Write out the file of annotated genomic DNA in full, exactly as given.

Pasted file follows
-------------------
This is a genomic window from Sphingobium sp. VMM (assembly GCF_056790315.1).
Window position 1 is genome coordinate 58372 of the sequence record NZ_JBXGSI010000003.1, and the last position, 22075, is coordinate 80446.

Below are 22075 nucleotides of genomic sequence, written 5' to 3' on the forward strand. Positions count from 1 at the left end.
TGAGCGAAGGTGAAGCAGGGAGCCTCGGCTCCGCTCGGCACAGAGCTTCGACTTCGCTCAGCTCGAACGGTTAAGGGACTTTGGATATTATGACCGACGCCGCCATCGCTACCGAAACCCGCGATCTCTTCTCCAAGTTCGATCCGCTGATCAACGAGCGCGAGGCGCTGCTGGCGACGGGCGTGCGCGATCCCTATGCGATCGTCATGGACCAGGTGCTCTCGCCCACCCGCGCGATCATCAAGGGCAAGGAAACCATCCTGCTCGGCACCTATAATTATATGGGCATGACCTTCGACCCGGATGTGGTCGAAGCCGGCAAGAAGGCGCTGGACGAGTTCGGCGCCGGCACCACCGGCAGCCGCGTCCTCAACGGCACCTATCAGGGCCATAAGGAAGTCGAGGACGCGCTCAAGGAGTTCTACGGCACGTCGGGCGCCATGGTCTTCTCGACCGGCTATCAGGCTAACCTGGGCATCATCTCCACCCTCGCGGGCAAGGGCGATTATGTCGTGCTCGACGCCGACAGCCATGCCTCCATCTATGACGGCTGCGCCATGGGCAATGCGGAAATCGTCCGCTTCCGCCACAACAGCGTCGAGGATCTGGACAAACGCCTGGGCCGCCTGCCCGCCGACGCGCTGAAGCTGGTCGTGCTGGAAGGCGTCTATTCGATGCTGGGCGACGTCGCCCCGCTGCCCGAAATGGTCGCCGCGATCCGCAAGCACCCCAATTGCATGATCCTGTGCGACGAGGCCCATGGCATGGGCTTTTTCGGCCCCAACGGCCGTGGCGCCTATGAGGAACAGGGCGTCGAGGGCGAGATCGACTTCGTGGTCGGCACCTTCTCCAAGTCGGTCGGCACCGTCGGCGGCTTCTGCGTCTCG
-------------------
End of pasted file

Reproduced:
This is a genomic window from Sphingobium sp. VMM (assembly GCF_056790315.1).
Window position 1 is genome coordinate 58372 of the sequence record NZ_JBXGSI010000003.1, and the last position, 22075, is coordinate 80446.

Below are 22075 nucleotides of genomic sequence, written 5' to 3' on the forward strand. Positions count from 1 at the left end.
TGAGCGAAGGTGAAGCAGGGAGCCTCGGCTCCGCTCGGCACAGAGCTTCGACTTCGCTCAGCTCGAACGGTTAAGGGACTTTGGATATTATGACCGACGCCGCCATCGCTACCGAAACCCGCGATCTCTTCTCCAAGTTCGATCCGCTGATCAACGAGCGCGAGGCGCTGCTGGCGACGGGCGTGCGCGATCCCTATGCGATCGTCATGGACCAGGTGCTCTCGCCCACCCGCGCGATCATCAAGGGCAAGGAAACCATCCTGCTCGGCACCTATAATTATATGGGCATGACCTTCGACCCGGATGTGGTCGAAGCCGGCAAGAAGGCGCTGGACGAGTTCGGCGCCGGCACCACCGGCAGCCGCGTCCTCAACGGCACCTATCAGGGCCATAAGGAAGTCGAGGACGCGCTCAAGGAGTTCTACGGCACGTCGGGCGCCATGGTCTTCTCGACCGGCTATCAGGCTAACCTGGGCATCATCTCCACCCTCGCGGGCAAGGGCGATTATGTCGTGCTCGACGCCGACAGCCATGCCTCCATCTATGACGGCTGCGCCATGGGCAATGCGGAAATCGTCCGCTTCCGCCACAACAGCGTCGAGGATCTGGACAAACGCCTGGGCCGCCTGCCCGCCGACGCGCTGAAGCTGGTCGTGCTGGAAGGCGTCTATTCGATGCTGGGCGACGTCGCCCCGCTGCCCGAAATGGTCGCCGCGATCCGCAAGCACCCCAATTGCATGATCCTGTGCGACGAGGCCCATGGCATGGGCTTTTTCGGCCCCAACGGCCGTGGCGCCTATGAGGAACAGGGCGTCGAGGGCGAGATCGACTTCGTGGTCGGCACCTTCTCCAAGTCGGTCGGCACCGTCGGCGGCTTCTGCGTCTCG